Friday, October 23, 2009
Most people under the age of 40 probably have trouble believing that journalists have been anything other than stenographers for the power elite. And, admittedly, a lot of them always have been. But not Jack Nelson.
The next year Mr. Nelson went to Selma, Ala., when Sheriff Jim Clark’s deputies and state troopers arrested more than 3,000 demonstrators there, beating many of them, as they demanded that blacks be allowed to register to vote. Mr. Nelson covered the Selma-to-Montgomery freedom marches, including Bloody Sunday, on March 7, 1965, when 600 marchers were attacked with billy clubs and tear gas.
Then came a scoop. On March 25, Viola Liuzzo, a white housewife from Detroit, was killed by gunfire from a passing car as she and another civil rights worker were driving from Selma to Montgomery. The next day four Ku Klux Klan members were arrested.
“Nelson sensed immediately that there was an untold story in how the F.B.I. had cracked the case so speedily,” Gene Roberts and Hank Klibanoff wrote in their book “The Race Beat: The Press, the Civil Rights Struggle, and the Awakening of a Nation” (Knopf, 2006).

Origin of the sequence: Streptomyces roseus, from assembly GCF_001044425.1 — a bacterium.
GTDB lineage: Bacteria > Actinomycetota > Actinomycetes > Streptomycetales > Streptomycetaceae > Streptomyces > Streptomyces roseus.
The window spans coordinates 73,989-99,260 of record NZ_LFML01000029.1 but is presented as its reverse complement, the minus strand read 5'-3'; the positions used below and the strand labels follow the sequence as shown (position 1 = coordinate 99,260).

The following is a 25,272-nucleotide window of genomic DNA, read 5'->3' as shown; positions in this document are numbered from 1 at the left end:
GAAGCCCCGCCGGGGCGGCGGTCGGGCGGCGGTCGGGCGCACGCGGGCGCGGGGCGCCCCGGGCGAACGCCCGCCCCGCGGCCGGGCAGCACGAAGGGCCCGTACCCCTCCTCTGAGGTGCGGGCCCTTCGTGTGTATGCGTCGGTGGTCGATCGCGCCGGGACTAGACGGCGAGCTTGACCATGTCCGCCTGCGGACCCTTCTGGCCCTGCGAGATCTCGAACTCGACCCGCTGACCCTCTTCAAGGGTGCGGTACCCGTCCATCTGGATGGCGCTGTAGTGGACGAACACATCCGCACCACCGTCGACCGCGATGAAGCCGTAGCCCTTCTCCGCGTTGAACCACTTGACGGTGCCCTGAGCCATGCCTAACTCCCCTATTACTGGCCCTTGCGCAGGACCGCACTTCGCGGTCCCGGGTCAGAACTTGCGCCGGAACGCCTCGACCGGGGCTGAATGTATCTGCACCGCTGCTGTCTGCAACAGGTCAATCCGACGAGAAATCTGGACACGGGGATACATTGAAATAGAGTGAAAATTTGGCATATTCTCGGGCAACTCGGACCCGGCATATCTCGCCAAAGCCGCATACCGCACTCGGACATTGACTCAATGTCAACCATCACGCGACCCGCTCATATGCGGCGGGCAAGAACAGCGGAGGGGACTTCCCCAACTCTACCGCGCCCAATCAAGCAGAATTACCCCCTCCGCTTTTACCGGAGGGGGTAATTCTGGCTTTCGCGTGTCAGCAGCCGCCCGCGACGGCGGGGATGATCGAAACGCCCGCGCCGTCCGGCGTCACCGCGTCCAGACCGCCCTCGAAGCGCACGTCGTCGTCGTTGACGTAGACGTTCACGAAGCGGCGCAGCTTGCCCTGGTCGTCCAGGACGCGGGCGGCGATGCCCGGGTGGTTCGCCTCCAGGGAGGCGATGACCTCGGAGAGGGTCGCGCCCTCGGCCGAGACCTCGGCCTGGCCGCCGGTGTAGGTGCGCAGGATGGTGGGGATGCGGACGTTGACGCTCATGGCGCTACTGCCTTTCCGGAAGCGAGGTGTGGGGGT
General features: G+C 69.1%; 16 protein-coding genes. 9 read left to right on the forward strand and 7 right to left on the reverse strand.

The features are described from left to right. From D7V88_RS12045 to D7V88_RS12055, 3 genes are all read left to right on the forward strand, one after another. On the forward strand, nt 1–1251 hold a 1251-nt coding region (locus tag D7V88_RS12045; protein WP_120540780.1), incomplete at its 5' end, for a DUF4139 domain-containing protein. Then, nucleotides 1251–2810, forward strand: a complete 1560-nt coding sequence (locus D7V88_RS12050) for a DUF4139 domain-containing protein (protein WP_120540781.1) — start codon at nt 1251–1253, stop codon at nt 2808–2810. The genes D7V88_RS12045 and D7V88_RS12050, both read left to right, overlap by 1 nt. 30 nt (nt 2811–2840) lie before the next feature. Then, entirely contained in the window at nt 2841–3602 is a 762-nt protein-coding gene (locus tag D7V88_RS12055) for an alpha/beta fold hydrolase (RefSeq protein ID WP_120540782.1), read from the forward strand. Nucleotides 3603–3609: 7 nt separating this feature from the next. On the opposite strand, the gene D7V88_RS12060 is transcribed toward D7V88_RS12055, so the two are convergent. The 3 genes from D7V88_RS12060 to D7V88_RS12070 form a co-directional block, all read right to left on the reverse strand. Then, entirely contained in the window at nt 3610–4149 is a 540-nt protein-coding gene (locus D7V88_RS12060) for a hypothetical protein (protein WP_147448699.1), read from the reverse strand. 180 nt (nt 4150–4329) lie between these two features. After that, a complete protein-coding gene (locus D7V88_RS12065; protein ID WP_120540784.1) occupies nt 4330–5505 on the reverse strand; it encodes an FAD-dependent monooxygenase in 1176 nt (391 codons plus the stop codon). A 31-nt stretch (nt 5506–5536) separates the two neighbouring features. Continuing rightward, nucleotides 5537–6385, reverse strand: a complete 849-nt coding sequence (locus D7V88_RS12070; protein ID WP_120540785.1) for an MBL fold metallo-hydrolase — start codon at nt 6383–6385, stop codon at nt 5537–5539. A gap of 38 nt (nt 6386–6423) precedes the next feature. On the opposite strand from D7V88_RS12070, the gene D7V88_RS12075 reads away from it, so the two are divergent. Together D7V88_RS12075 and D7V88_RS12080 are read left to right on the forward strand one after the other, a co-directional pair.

“He began tapping the network of law enforcement sources he had started cultivating during his years as an investigative reporter,” the authors added. “Within days, he supplied readers of The Los Angeles Times with the answer: One of the four men in the Klan car when the shots were fired was an undercover F.B.I. informant. It was a remarkable exclusive.”
Another exclusive came in February 1968, when three black students were shot to death and 27 others were wounded by state troopers at South Carolina State College, a black college in Orangeburg. The troopers claimed that the students had charged them, hurling bottles and bricks.
Mr. Nelson went to the local hospital, introduced himself as “Nelson, with the Atlanta bureau” — he did not say “F.B.I.” — and asked to see the victims’ medical records. What he revealed became known as the Orangeburg massacre.
“It was eye-popping; they were shot in the soles of their feet, in the back of the head,” Mr. Nelson said in the interview. “Even today, if you ask somebody about the Orangeburg massacre, hardly anybody has a clue. But if you ask about Kent State, where it was white people, everybody knows about it.”
In 1970, Mr. Nelson learned that the F.B.I., in a sting operation, had given two Ku Klux Klansmen $36,500 to enroll Kathy Ainsworth, a sympathizer, pretending that it was for a plot to dynamite the home of a Jewish businessman in Meridian, Miss. When she and another Klansman arrived with the dynamite, a gun battle broke out and Ms. Ainsworth was killed.
“Nelson’s story of entrapment and the use of agents provocateurs raised more moral and legal questions than the F.B.I. was prepared to answer,” Time magazine wrote in October 1970. “Ever since, Nelson has been on the F.B.I.’s list of untouchable people.”